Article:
Are these the torture victims the CIA does not want us to know?
Which taxpayers experience the greatest tax burden — and who pays the most in taxes?
Nearly 300 people are feared missing after a huge ferry capsized and sank off South Korea’s southwestern coast. Carrying a group of high school students on a field trip from a high school outside Seoul, the ship was en route to Jeju, a Korean resort island known as the country’s “Hawaii.” Scores of rescue divers have descended on the ship, and it is feared that the death toll will rise sharply in coming days. Survivors say many people remain trapped on the ship’s lower decks; 462 people were on board the ship, 281 of whom remain unaccounted for.
Some of the most hard-fought Senate races this fall are likely to feature big fights over “personhood.”
On a drive across Cuba a few weeks ago, my family and I decided to make a quick detour to the Bay of Pigs. It was hot, and the beach at Playa Giron — where 53 years ago a tragicomic CIA-sponsored invasion force stormed ashore — seemed like a good place for lunch. Plus, who could pass up the opportunity to swim in the Bay of Pigs? I would swim in the Gulf of Tonkin for the same reason.
According to a report released this week by the London-based NGO Global Witness, at least 908 environmental activists have been killed over the last decade. That number is comparable to the 913 journalists killed in the course of their work in the same period and is likely on the low side — reporting is inconsistent in many countries and full data for 2013 hasn’t yet been collected. 2012 was deadliest year ever for environmentalists with 147 killed.
At 79, Graef “Bud” Crystal is the grand old man of executive compensation critics. Once a top compensation consultant, he switched sides in the 1980s, becoming a fierce critic of many of the practices he helped institutionalize, and analyzing executive pay for other media like Fortune and, most recently, Bloomberg News. He’s been known to call his second career “atoning for my sins.”
The 118th Boston Marathon, next week, will actually be the first of its kind — the first running of the iconic American foot race after two bombers killed three people, injured 263 (many horribly) and shook the nation a year ago.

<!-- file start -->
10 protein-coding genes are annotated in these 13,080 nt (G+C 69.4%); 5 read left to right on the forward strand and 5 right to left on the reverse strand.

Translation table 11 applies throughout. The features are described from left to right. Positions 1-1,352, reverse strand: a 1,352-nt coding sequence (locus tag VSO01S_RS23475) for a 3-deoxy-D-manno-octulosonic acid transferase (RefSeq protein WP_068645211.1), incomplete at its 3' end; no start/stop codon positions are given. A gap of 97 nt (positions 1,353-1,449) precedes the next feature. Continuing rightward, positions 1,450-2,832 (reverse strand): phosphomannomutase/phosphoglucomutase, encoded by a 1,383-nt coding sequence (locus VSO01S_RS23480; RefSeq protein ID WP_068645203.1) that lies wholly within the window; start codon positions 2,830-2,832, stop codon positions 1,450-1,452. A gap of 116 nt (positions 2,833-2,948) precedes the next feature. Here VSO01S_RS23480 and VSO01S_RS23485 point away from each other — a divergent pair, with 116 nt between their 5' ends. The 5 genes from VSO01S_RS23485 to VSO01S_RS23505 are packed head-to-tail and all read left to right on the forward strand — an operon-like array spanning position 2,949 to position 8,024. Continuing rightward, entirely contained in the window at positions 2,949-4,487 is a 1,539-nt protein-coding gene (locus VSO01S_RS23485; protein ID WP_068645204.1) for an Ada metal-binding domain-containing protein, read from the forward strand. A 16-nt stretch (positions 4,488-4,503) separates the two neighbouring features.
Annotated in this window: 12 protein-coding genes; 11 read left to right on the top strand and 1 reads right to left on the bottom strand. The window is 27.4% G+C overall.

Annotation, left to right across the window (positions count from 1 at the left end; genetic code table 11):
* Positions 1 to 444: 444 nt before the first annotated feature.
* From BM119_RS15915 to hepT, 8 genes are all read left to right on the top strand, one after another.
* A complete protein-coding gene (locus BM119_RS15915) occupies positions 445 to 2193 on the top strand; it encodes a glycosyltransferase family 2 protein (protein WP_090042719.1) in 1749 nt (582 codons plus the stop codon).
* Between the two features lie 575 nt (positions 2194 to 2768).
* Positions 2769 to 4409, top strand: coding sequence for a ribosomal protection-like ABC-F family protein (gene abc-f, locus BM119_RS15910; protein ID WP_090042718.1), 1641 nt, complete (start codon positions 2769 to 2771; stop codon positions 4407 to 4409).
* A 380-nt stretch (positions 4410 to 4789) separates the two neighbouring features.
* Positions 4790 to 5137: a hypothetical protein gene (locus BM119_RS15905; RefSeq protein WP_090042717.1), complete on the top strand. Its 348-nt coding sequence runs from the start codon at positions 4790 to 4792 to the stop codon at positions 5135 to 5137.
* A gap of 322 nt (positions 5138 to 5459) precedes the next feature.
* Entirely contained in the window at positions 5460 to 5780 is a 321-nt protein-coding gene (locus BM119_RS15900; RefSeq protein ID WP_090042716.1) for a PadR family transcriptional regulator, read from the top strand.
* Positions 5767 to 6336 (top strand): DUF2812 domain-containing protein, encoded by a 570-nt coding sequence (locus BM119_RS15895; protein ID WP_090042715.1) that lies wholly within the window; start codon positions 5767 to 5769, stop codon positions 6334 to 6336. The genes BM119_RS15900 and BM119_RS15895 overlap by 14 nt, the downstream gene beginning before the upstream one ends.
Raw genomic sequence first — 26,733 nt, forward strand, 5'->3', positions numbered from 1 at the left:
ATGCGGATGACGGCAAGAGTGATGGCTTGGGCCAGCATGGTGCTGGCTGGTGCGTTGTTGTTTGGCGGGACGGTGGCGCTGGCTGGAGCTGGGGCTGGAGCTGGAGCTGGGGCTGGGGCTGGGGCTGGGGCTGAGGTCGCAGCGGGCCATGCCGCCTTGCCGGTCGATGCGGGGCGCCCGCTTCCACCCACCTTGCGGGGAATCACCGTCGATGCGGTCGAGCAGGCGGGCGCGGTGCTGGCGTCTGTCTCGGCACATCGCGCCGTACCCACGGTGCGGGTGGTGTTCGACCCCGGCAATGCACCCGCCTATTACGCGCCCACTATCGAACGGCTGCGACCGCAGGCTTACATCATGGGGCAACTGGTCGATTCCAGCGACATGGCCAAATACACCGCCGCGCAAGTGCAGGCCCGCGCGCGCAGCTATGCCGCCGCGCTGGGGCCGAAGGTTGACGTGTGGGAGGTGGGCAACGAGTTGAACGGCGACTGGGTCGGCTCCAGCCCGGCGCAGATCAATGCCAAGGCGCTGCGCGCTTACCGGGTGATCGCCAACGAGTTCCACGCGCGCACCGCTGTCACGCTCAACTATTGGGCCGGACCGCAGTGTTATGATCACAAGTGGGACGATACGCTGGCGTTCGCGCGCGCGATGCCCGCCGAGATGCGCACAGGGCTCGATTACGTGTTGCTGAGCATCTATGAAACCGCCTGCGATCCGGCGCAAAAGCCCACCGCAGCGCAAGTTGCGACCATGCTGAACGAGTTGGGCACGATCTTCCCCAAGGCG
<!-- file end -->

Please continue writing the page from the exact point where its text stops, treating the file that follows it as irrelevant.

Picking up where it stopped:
When I learned that the man accused of shooting innocent bystanders Sunday at a Jewish community center and Jewish retirement home in Kansas City was a former Klansman named Glenn Miller, I shuddered.
Say what you will about Sens. Rand Paul, R-Ky., and Ted Cruz, R-Texas, but they know a train wreck when they see it. Although both supported the shutdown and were heartily supported by tea party groups in their own Senate races, neither has endorsed tea party candidates Matt Bevin in Kentucky, Milton Wolf in Kansas or Chris McDaniel in Mississippi.
When politicians cannot run on their record, they change the subject.
When something awful happens, it is easier not to stare directly at it. Instead, we focus on the things around the edges. What did the neighbors hear? How was the play, Mrs. Lincoln?
On Thursday, President Barack Obama joined other dignitaries at a civil rights summit to commemorate the 50th anniversary of President Lyndon B. Johnson’s signature accomplishment as president — passage of the 1964 Civil Rights Act. And in a nod to the shoulders that he stands on, Obama said, “I have lived out the promise of LBJ’s efforts.”
CIA Director John Brennan is trapped — caught between the Senate Intelligence Committee, which is accusing his agency of lying about the effectiveness of its terrorist interrogation program, and his boss, President Obama, who has told Brennan directly that he does not want him to defend the program.
Drought in the United States, past and present, might make 2014 one of the more volatile years for food prices and supplies globally. U.S. consumers may get a preview of what’s coming at the salad bar.